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Mar 4, 2024

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More Poles Died Rescuing Jews
From The Nazis Than Anyone Else

IMG_2066Brooklyn N.Y… There is good reason why the Polish American Congress chose Henryk Cioczek, M.D. Ph.D. (above) as one of its honorees when it holds its Annual Awards Banquet at the Polish & Slavic Center in Greenpoint, Brooklyn on October 26th.

Dr. Cioczek’s family is an outstanding example of Polish people who personally cared enough to risk being killed by the Nazis for trying to rescue Jews during the German occupation of Poland in World War II.

In photo: Dr. Henryk Cioczek

At last year’s observance of International Holocaust Remembrance Day at New York City’s Queens College, the Brooklyn oncologist presented a copy of the most recent book he published, “The Polish Jerusalem – A History of Endurance.”  Dr. Cioczek described how both of his parents and both of his grandparents were awarded Israel’s Yad Vashem Medal of Honor as “Righteous Among the Nations” for their heroic achievements in saving the lives of Jews.

Dr. Cioczek is now in possession of the medal and displayed it to the Queens College audience.

Despite the fact Poland was the only country in all German-occupied Europe where an official death penalty was ordered for anyone who dared give any kind of help to a Jew, more Poles are honored at Yad Vashem than anyone else.  Many Poles who helped Jews were overlooked and never counted in this number because they were  killed along with the Jews they were trying to rescue, according to Dr. Cioczek.

He also cited the gruesome statistic that six million Polish citizens perished during the cruel years of the Holocaust – three million Polish Jews and three million Polish Christians.  “Among these were ten members from my own family,” he said.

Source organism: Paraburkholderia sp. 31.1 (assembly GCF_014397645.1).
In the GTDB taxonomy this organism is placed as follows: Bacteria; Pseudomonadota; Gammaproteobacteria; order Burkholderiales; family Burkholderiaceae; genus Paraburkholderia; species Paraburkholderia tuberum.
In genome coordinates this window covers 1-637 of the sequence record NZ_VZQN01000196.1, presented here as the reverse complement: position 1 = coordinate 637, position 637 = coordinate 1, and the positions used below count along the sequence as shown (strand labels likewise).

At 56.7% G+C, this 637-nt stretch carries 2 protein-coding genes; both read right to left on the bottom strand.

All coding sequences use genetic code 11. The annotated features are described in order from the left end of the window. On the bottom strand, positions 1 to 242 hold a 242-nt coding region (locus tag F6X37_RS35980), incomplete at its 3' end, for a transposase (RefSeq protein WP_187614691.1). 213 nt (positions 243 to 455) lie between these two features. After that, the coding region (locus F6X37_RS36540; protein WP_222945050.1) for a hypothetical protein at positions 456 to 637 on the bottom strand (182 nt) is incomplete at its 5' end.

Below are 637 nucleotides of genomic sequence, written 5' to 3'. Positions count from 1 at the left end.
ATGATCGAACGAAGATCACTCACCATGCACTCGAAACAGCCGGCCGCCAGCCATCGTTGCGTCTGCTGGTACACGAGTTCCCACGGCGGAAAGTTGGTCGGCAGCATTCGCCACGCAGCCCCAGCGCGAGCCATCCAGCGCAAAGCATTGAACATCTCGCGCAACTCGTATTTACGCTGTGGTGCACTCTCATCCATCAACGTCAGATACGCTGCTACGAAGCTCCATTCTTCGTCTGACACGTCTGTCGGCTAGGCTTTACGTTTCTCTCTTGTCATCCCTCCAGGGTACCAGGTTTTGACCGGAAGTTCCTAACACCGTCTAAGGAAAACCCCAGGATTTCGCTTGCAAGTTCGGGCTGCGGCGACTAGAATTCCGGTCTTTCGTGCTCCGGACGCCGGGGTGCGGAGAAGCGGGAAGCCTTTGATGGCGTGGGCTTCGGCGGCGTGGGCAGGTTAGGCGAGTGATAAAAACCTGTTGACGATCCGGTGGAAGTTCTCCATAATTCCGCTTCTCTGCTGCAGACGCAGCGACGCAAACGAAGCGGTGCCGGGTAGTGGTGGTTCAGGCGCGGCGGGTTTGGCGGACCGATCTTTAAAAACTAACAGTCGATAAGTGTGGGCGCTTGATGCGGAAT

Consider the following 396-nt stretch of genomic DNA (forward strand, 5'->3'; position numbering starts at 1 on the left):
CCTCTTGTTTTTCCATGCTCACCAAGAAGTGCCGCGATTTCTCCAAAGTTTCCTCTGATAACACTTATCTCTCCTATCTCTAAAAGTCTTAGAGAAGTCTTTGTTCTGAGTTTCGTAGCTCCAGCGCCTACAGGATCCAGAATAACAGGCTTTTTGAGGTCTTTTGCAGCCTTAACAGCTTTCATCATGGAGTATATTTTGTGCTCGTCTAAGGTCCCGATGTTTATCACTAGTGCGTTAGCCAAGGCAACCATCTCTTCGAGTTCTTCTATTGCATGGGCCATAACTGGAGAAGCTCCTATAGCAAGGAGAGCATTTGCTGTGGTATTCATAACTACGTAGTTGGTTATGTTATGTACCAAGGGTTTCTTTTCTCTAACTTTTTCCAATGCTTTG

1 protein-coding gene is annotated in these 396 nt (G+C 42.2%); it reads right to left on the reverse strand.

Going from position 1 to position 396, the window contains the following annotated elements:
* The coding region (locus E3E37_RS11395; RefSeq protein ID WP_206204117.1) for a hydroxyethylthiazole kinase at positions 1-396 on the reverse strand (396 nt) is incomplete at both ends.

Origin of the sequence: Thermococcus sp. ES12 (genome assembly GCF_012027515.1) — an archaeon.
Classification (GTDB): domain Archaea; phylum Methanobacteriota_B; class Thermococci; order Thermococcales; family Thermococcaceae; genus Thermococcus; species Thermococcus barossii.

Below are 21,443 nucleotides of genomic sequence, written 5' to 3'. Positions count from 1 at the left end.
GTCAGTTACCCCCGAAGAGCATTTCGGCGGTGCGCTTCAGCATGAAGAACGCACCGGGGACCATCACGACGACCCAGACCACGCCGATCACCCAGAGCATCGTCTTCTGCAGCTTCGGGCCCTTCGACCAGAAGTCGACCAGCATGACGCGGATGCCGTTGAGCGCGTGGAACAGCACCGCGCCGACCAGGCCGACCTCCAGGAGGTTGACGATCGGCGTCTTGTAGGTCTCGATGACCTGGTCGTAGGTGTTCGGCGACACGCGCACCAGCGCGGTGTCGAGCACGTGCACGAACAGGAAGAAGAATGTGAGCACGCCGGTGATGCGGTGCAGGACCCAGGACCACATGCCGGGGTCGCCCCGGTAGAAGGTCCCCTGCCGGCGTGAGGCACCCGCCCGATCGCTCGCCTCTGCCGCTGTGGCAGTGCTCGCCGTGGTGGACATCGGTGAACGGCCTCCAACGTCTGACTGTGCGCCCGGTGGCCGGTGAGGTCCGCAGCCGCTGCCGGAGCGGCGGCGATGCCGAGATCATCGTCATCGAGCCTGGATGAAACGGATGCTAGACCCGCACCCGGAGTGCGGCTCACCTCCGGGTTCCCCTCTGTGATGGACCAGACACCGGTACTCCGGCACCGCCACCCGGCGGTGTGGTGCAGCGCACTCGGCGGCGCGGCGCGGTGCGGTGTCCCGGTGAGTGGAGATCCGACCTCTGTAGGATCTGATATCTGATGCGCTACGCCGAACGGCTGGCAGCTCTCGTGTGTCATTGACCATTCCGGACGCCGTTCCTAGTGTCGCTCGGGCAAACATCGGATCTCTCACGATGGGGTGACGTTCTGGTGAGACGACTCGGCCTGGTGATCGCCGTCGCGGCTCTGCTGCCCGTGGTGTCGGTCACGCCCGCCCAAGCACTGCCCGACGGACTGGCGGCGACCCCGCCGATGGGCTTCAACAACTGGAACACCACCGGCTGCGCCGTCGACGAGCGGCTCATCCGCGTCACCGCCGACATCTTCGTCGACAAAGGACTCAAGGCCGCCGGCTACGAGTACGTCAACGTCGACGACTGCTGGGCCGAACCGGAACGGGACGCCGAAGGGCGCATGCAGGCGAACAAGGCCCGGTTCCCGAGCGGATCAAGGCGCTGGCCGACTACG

As an example of Holocaust misrepresentations about Poland, Dr. Cioczek deplored the disturbing habit of some American media which identify concentration camps the Germans operated during World War II as “Polish camps” instead of “German camps.”

Such allegations became so misleading that even the United Nations stepped in several years ago to declare that the only correct way to describe the Auschwitz death camp was “Auschwitz-Birkenau Nazi German Concentration and Death Camp.”

Misstatements like these may simply be a deplorable display of journalistic incompetence.  Skeptics may be inclined to suspect something more sinister intended to imply that the Polish people are to be blamed for the Holocaust and bear the guilt for it, rather than the Germans.

“The effort to blame the Poles for what the Germans did is a continuing campaign.  When reporting recently on the prosecution of elderly Germans who once had been Auschwitz guards, ABC-TV ignored the United Nations declaration and protests of the Polish American Congress and called Auschwitz a Polish camp,” the Holocaust Documentation Committee of the Polish American Congress stated. Dr. Cioczek is a member of the Downstate New York Division of the Polish American Congress and adviser to the Holocaust Documentation Committee.

– Frank Milewski